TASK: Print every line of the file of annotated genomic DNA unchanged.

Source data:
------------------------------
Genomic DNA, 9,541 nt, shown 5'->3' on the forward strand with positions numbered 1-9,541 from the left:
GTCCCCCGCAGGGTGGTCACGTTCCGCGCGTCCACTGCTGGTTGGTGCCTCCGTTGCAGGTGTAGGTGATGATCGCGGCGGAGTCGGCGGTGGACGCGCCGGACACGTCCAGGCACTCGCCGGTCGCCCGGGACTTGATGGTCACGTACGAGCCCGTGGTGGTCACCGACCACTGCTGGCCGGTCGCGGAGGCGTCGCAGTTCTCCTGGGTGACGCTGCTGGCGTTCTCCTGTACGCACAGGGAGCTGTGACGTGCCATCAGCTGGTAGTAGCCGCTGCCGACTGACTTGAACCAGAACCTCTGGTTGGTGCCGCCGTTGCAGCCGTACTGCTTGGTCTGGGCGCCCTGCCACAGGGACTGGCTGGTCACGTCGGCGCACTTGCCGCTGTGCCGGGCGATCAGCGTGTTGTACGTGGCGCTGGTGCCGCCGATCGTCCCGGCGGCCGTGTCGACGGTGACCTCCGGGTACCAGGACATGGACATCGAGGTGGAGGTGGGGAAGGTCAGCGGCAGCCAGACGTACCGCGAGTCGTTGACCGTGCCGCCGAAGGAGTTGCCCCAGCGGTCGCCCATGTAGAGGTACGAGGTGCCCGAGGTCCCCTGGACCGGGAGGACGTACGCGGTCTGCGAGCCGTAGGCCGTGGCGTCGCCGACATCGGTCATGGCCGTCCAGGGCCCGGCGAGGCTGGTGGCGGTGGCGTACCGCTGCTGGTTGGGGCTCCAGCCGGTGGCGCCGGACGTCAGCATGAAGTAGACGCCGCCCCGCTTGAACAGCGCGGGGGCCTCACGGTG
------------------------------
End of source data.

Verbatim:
Genomic DNA, 9,541 nt, shown 5'->3' on the forward strand with positions numbered 1-9,541 from the left:
GTCCCCCGCAGGGTGGTCACGTTCCGCGCGTCCACTGCTGGTTGGTGCCTCCGTTGCAGGTGTAGGTGATGATCGCGGCGGAGTCGGCGGTGGACGCGCCGGACACGTCCAGGCACTCGCCGGTCGCCCGGGACTTGATGGTCACGTACGAGCCCGTGGTGGTCACCGACCACTGCTGGCCGGTCGCGGAGGCGTCGCAGTTCTCCTGGGTGACGCTGCTGGCGTTCTCCTGTACGCACAGGGAGCTGTGACGTGCCATCAGCTGGTAGTAGCCGCTGCCGACTGACTTGAACCAGAACCTCTGGTTGGTGCCGCCGTTGCAGCCGTACTGCTTGGTCTGGGCGCCCTGCCACAGGGACTGGCTGGTCACGTCGGCGCACTTGCCGCTGTGCCGGGCGATCAGCGTGTTGTACGTGGCGCTGGTGCCGCCGATCGTCCCGGCGGCCGTGTCGACGGTGACCTCCGGGTACCAGGACATGGACATCGAGGTGGAGGTGGGGAAGGTCAGCGGCAGCCAGACGTACCGCGAGTCGTTGACCGTGCCGCCGAAGGAGTTGCCCCAGCGGTCGCCCATGTAGAGGTACGAGGTGCCCGAGGTCCCCTGGACCGGGAGGACGTACGCGGTCTGCGAGCCGTAGGCCGTGGCGTCGCCGACATCGGTCATGGCCGTCCAGGGCCCGGCGAGGCTGGTGGCGGTGGCGTACCGCTGCTGGTTGGGGCTCCAGCCGGTGGCGCCGGACGTCAGCATGAAGTAGACGCCGCCCCGCTTGAACAGCGCGGGGGCCTCACGGTG